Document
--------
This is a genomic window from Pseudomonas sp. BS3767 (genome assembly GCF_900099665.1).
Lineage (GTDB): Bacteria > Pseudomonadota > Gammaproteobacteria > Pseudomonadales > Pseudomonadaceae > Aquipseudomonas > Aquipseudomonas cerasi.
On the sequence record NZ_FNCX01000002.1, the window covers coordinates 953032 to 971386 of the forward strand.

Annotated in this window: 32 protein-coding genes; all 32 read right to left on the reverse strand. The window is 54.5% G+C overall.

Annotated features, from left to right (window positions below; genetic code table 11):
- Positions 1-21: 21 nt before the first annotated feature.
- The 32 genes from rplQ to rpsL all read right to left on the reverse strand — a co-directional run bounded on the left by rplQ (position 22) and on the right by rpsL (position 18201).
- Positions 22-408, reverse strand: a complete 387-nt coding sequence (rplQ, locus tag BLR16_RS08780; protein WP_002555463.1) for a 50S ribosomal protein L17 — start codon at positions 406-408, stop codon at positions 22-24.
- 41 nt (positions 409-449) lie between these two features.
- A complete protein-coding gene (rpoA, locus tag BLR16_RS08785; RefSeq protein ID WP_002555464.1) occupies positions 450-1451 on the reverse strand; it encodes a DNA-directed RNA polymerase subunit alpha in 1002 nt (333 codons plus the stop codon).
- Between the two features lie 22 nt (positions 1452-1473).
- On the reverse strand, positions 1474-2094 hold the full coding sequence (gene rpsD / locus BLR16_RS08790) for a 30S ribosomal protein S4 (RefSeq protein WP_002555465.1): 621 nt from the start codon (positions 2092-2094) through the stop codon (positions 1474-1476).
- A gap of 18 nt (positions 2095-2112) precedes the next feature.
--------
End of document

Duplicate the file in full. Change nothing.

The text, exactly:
This is a genomic window from Pseudomonas sp. BS3767 (genome assembly GCF_900099665.1).
Lineage (GTDB): Bacteria > Pseudomonadota > Gammaproteobacteria > Pseudomonadales > Pseudomonadaceae > Aquipseudomonas > Aquipseudomonas cerasi.
On the sequence record NZ_FNCX01000002.1, the window covers coordinates 953032 to 971386 of the forward strand.

Annotated in this window: 32 protein-coding genes; all 32 read right to left on the reverse strand. The window is 54.5% G+C overall.

Annotated features, from left to right (window positions below; genetic code table 11):
- Positions 1-21: 21 nt before the first annotated feature.
- The 32 genes from rplQ to rpsL all read right to left on the reverse strand — a co-directional run bounded on the left by rplQ (position 22) and on the right by rpsL (position 18201).
- Positions 22-408, reverse strand: a complete 387-nt coding sequence (rplQ, locus tag BLR16_RS08780; protein WP_002555463.1) for a 50S ribosomal protein L17 — start codon at positions 406-408, stop codon at positions 22-24.
- 41 nt (positions 409-449) lie between these two features.
- A complete protein-coding gene (rpoA, locus tag BLR16_RS08785; RefSeq protein ID WP_002555464.1) occupies positions 450-1451 on the reverse strand; it encodes a DNA-directed RNA polymerase subunit alpha in 1002 nt (333 codons plus the stop codon).
- Between the two features lie 22 nt (positions 1452-1473).
- On the reverse strand, positions 1474-2094 hold the full coding sequence (gene rpsD / locus BLR16_RS08790) for a 30S ribosomal protein S4 (RefSeq protein WP_002555465.1): 621 nt from the start codon (positions 2092-2094) through the stop codon (positions 1474-1476).
- A gap of 18 nt (positions 2095-2112) precedes the next feature.